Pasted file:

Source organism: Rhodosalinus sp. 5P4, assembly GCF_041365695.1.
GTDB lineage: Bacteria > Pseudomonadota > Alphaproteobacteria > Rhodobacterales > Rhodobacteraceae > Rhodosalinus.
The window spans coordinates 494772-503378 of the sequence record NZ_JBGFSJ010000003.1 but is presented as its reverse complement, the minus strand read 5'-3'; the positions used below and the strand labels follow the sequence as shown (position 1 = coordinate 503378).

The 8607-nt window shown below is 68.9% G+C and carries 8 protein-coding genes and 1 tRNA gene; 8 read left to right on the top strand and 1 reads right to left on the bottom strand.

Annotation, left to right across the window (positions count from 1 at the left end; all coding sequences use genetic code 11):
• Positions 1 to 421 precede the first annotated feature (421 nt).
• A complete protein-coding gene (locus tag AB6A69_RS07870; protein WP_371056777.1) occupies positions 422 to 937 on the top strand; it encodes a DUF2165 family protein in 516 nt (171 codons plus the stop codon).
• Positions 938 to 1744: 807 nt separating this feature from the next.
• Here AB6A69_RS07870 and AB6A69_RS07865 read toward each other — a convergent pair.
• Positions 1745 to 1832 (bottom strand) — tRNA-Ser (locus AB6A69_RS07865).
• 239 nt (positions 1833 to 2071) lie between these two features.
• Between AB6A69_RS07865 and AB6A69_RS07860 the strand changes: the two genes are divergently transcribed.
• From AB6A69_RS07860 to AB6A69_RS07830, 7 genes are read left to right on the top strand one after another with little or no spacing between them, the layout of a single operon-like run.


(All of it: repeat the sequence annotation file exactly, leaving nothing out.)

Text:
Source organism: Rhodosalinus sp. 5P4, assembly GCF_041365695.1.
GTDB lineage: Bacteria > Pseudomonadota > Alphaproteobacteria > Rhodobacterales > Rhodobacteraceae > Rhodosalinus.
The window spans coordinates 494772-503378 of the sequence record NZ_JBGFSJ010000003.1 but is presented as its reverse complement, the minus strand read 5'-3'; the positions used below and the strand labels follow the sequence as shown (position 1 = coordinate 503378).

The 8607-nt window shown below is 68.9% G+C and carries 8 protein-coding genes and 1 tRNA gene; 8 read left to right on the top strand and 1 reads right to left on the bottom strand.

Annotation, left to right across the window (positions count from 1 at the left end; all coding sequences use genetic code 11):
• Positions 1 to 421 precede the first annotated feature (421 nt).
• A complete protein-coding gene (locus tag AB6A69_RS07870; protein WP_371056777.1) occupies positions 422 to 937 on the top strand; it encodes a DUF2165 family protein in 516 nt (171 codons plus the stop codon).
• Positions 938 to 1744: 807 nt separating this feature from the next.
• Here AB6A69_RS07870 and AB6A69_RS07865 read toward each other — a convergent pair.
• Positions 1745 to 1832 (bottom strand) — tRNA-Ser (locus AB6A69_RS07865).
• 239 nt (positions 1833 to 2071) lie between these two features.
• Between AB6A69_RS07865 and AB6A69_RS07860 the strand changes: the two genes are divergently transcribed.
• From AB6A69_RS07860 to AB6A69_RS07830, 7 genes are read left to right on the top strand one after another with little or no spacing between them, the layout of a single operon-like run.